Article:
Pensioners urged to seek advice before releasing equity and spending inheritance funds

Rip Off Britain highlights issues surrounding equity release loans

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This adds up to seven years of a typical person’s retirement income.

David Burrowes, of the Equity Release Council, said: “After years of putting money away in bricks and mortar, older homeowners are turning the tables and taking funds from their homes in order to boost their retirement income, meet one off costs and gift a living inheritance to family.”

He continued: “With £1 million added to the value of UK housing every minute last year, the options afforded by property wealth will feature in many people’s thoughts as they make financial plans for the future.

“The equity release market’s return to growth is part of a wider pick-up in later life lending activity, and the flexible design of modern lifetime mortgages gives customers more ways to manage their finances and access life-changing sums of money at a lower cost.

“While many aspects of today’s market have been transformed in the 30 years since consumer safeguards were first established, firm foundations remain in place so no customer need ever worry about owing more than their home is worth and can rest easy in the knowledge they can remain in their home for life with no threat of repossession for not keeping up with repayments.

“As we move into an environment of growing cost-of-living pressures, the importance of rigorous advice will be greater than ever so that decisions to release equity continue to provide long-term satisfaction as well as short-term relief.”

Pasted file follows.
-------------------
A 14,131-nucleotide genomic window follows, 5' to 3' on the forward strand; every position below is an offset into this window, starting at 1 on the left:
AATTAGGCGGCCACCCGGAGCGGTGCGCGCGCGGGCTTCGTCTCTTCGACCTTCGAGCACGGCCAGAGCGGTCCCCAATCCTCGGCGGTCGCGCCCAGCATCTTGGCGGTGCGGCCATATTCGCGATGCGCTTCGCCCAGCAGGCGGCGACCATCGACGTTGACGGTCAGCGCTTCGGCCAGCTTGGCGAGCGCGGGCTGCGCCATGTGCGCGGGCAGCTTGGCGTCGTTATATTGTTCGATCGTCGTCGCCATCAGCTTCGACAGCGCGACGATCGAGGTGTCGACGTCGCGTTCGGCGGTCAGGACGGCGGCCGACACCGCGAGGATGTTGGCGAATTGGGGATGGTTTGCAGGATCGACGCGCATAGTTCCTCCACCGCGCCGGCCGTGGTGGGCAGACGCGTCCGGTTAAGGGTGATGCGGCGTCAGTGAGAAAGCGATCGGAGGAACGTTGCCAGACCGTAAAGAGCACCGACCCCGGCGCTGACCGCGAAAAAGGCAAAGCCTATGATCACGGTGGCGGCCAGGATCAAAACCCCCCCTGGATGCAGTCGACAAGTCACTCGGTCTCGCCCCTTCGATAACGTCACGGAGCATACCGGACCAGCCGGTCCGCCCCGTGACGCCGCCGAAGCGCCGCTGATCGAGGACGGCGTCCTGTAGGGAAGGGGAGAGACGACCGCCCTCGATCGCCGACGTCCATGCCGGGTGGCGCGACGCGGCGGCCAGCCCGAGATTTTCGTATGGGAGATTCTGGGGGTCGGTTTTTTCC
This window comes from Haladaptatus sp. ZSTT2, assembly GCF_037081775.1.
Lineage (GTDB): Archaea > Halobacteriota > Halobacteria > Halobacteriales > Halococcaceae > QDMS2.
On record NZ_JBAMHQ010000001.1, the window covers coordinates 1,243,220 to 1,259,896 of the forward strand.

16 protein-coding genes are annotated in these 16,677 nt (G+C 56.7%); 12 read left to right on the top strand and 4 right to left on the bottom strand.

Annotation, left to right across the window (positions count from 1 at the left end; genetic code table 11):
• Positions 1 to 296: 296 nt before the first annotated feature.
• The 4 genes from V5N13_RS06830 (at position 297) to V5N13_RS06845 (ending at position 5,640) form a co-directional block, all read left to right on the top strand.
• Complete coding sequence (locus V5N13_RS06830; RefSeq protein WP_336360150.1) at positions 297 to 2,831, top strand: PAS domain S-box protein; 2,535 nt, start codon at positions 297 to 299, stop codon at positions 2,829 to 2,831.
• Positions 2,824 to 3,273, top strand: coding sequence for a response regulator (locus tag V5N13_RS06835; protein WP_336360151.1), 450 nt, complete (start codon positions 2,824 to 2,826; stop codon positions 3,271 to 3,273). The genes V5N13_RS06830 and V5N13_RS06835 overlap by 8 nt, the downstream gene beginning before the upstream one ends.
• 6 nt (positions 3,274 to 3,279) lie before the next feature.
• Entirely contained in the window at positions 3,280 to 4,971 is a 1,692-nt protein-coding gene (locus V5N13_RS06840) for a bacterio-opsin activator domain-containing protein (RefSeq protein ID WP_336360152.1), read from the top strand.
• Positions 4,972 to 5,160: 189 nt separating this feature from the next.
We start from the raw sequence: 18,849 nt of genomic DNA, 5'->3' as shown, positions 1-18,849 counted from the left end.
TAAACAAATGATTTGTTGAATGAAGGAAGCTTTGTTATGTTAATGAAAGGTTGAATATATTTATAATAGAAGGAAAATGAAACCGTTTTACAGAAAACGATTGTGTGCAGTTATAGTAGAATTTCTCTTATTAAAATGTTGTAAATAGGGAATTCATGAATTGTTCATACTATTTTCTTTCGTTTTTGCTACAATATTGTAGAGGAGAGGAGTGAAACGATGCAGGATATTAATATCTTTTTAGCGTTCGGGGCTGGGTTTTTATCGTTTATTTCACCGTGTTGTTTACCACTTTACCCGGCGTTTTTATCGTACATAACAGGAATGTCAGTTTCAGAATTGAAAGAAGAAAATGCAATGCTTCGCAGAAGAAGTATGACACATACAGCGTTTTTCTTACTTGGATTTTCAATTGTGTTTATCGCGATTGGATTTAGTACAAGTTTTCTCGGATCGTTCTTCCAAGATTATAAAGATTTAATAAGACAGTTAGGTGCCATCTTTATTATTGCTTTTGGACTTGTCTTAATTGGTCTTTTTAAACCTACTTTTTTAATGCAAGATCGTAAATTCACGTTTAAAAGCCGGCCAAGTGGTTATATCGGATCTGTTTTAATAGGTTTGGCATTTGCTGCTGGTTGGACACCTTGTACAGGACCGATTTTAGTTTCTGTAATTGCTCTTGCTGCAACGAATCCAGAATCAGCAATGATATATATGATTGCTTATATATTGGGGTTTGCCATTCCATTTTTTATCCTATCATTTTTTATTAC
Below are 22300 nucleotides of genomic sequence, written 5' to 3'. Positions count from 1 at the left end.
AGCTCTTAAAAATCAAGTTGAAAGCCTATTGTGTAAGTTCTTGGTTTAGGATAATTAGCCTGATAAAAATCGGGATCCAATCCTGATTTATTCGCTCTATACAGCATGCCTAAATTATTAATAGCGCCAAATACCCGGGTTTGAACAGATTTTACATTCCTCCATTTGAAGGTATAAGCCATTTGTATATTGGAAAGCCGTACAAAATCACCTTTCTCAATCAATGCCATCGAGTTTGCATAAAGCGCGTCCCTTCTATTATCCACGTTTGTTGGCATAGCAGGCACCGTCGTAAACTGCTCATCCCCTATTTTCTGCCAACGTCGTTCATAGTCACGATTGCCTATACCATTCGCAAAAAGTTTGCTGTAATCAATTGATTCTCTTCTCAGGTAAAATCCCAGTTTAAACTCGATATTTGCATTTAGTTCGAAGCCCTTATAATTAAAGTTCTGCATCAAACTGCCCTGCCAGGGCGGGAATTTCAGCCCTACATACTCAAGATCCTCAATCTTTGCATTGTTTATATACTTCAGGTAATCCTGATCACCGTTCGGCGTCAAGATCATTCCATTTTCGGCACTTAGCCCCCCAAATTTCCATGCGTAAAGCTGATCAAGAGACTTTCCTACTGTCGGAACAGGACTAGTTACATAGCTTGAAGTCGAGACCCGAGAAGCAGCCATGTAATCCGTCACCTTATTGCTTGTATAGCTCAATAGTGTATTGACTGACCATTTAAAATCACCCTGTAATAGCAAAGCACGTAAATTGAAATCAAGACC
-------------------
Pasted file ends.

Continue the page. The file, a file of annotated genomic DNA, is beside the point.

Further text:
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Meanwhile, homeowners with equity release schemes could save more than £50,000 by switching to a cheaper plan.

Interest rates have halved in recent years but lots of people don’t realise they are free to switch.

Executive director of Age Partnership Matt Stirland said people could make huge savings by switching providers.

He said: “Age Partnership customers who switched plan last year will save a staggering £51,000 in interest over the average 16 year term of their plan.”

Pensioners should weigh up their options when it comes to releasing equity and also consider downsizing, according to Money Saving Expert Martin Lewis.

Mr Lewis said the easiest and cheapest way for pensioners to free up money was to move to a smaller house.

He was responding to a caller, named Dee on This Morning in December who asked: “How can elderly people who have houses that are mortgage free release some of this equity to spend on themselves instead of struggling in later years?”

Martin said: “I’d always start by saying look to see if you can downsize.

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The financial journalist continued: “That’s the easy and cheap way for many people.

“Move to a smaller house and because you’re moving somewhere smaller you release the equity that way.”

Mr Lewis explained that he’s never been a big fan of equity release mortgages, although he understands that some time they are a necessity.

He concluded: “If you’re going to do that take as little as you need when you need it.”

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